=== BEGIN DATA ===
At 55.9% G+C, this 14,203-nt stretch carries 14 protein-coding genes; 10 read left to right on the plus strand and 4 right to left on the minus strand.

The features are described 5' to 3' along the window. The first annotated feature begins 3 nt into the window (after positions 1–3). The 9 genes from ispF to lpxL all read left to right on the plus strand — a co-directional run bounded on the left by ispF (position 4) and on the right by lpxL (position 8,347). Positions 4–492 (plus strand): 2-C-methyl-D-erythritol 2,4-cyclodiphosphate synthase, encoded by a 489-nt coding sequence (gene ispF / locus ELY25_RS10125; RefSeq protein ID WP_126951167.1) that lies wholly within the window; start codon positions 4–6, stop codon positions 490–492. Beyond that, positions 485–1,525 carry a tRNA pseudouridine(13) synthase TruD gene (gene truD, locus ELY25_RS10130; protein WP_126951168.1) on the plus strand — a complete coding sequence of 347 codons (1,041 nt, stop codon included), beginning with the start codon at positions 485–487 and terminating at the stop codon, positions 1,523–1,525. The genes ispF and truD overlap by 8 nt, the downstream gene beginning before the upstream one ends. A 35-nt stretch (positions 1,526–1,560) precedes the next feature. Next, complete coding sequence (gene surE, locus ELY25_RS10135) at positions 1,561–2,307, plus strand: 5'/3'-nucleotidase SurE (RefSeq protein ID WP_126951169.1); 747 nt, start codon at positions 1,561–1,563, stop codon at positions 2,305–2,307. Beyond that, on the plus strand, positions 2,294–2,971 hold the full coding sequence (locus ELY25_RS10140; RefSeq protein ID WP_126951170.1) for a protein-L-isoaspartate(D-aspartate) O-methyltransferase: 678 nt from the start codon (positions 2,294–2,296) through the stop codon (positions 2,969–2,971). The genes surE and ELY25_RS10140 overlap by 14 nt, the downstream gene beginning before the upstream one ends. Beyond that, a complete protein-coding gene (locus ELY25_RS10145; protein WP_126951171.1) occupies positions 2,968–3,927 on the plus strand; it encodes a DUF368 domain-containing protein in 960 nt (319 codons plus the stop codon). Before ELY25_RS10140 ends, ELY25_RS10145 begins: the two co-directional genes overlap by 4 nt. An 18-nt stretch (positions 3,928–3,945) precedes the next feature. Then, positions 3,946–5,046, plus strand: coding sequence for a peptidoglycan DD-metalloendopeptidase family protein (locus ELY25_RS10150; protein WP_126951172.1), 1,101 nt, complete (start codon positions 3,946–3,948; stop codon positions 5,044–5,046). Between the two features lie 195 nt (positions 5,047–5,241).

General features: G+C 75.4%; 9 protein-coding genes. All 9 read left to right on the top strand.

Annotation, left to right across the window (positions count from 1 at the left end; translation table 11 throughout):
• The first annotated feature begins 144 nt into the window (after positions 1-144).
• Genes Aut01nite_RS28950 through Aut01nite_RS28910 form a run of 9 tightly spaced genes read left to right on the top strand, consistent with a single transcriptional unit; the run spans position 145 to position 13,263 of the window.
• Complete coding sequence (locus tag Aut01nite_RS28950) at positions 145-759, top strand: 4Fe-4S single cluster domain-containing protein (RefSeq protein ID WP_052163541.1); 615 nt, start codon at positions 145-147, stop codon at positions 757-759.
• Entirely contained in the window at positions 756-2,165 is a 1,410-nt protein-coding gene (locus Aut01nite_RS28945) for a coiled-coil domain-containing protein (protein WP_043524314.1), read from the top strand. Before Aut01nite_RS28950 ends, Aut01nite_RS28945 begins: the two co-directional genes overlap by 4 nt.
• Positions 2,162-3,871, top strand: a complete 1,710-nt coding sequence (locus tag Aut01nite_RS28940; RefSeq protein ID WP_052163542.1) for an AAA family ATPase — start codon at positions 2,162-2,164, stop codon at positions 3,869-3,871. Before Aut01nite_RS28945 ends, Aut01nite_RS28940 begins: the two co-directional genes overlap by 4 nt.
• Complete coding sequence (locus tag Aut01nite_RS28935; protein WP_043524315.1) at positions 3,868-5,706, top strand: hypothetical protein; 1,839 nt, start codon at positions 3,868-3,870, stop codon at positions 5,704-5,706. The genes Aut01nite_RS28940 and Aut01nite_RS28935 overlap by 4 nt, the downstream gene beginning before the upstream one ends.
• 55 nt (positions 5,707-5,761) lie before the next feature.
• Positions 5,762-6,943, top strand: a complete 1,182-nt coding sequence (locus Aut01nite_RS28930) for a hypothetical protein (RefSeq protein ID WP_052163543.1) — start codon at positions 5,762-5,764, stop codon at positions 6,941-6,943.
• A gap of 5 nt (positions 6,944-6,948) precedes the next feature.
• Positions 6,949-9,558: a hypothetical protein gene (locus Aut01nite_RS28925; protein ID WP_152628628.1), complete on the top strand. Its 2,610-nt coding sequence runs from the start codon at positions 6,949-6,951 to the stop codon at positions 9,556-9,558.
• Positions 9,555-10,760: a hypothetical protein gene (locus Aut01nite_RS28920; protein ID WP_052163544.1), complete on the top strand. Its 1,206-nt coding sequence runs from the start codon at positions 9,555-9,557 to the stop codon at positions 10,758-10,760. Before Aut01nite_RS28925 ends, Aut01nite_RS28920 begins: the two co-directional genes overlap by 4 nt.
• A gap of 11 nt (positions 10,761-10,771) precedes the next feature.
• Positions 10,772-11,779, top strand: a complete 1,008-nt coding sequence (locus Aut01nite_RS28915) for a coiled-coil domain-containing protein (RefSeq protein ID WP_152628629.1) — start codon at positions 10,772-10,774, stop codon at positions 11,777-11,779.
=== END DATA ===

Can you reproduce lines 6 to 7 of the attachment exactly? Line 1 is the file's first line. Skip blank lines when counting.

• Genes Aut01nite_RS28950 through Aut01nite_RS28910 form a run of 9 tightly spaced genes read left to right on the top strand, consistent with a single transcriptional unit; the run spans position 145 to position 13,263 of the window.
• Complete coding sequence (locus tag Aut01nite_RS28950) at positions 145-759, top strand: 4Fe-4S single cluster domain-containing protein (RefSeq protein ID WP_052163541.1); 615 nt, start codon at positions 145-147, stop codon at positions 757-759.